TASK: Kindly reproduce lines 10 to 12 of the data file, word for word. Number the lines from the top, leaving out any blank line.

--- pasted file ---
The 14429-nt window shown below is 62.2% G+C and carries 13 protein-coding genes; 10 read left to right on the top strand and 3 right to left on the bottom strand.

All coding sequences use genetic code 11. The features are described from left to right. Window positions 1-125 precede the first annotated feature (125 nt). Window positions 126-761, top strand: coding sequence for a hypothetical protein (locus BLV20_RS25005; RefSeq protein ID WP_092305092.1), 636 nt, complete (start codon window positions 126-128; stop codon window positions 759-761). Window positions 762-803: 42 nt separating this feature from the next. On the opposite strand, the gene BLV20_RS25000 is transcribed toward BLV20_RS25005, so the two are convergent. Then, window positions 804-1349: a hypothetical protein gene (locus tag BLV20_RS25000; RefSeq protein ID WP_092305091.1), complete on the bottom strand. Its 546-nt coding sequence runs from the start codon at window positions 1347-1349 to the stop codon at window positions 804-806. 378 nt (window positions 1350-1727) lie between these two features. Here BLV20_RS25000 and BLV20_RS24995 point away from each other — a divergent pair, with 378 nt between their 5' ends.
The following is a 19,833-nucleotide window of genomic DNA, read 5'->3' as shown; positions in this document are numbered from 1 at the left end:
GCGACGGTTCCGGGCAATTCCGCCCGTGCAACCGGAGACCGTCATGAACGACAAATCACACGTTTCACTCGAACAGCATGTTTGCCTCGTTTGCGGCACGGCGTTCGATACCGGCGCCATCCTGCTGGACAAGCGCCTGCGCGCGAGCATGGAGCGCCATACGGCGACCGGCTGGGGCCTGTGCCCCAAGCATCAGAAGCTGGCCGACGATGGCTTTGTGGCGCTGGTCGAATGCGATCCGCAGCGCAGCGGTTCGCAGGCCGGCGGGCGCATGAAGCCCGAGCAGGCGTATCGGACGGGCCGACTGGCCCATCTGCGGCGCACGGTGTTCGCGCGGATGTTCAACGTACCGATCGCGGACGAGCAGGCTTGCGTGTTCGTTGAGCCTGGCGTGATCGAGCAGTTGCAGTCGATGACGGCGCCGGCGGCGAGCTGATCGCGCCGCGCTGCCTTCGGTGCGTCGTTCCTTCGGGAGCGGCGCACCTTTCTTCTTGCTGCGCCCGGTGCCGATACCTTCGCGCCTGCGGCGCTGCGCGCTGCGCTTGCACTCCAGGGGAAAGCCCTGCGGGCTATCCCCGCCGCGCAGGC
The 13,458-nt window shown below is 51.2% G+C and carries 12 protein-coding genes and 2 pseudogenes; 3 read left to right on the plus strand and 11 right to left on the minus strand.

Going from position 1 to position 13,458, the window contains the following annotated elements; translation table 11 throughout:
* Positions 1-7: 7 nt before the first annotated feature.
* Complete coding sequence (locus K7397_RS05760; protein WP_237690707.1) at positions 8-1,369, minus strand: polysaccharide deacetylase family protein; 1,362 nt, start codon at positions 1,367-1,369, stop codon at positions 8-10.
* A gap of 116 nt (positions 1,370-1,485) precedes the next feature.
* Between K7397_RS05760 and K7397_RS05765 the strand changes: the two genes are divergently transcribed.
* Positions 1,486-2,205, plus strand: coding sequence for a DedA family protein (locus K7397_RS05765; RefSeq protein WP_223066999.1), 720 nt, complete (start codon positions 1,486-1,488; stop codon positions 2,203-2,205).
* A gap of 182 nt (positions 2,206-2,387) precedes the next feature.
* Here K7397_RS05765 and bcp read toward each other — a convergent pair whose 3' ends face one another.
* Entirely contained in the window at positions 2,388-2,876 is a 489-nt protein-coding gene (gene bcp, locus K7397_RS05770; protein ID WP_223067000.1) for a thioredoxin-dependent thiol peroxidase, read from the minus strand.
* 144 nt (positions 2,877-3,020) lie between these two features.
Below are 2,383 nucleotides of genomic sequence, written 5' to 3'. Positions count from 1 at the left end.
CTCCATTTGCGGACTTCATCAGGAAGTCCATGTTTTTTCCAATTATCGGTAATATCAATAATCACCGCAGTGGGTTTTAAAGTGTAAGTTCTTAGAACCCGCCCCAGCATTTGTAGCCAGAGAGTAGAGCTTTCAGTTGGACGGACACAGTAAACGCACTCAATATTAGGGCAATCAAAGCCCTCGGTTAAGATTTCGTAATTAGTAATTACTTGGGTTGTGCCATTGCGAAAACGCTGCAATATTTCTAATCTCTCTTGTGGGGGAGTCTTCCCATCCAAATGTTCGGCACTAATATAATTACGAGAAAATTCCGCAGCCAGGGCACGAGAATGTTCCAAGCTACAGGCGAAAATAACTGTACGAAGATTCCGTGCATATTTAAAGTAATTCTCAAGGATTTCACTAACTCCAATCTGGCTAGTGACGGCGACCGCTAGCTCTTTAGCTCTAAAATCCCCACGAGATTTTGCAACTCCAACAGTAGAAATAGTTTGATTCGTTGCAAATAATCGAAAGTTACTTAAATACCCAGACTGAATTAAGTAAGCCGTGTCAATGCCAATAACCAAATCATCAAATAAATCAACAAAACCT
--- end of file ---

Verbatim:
* Between K7397_RS05760 and K7397_RS05765 the strand changes: the two genes are divergently transcribed.
* Positions 1,486-2,205, plus strand: coding sequence for a DedA family protein (locus K7397_RS05765; RefSeq protein WP_223066999.1), 720 nt, complete (start codon positions 1,486-1,488; stop codon positions 2,203-2,205).
* A gap of 182 nt (positions 2,206-2,387) precedes the next feature.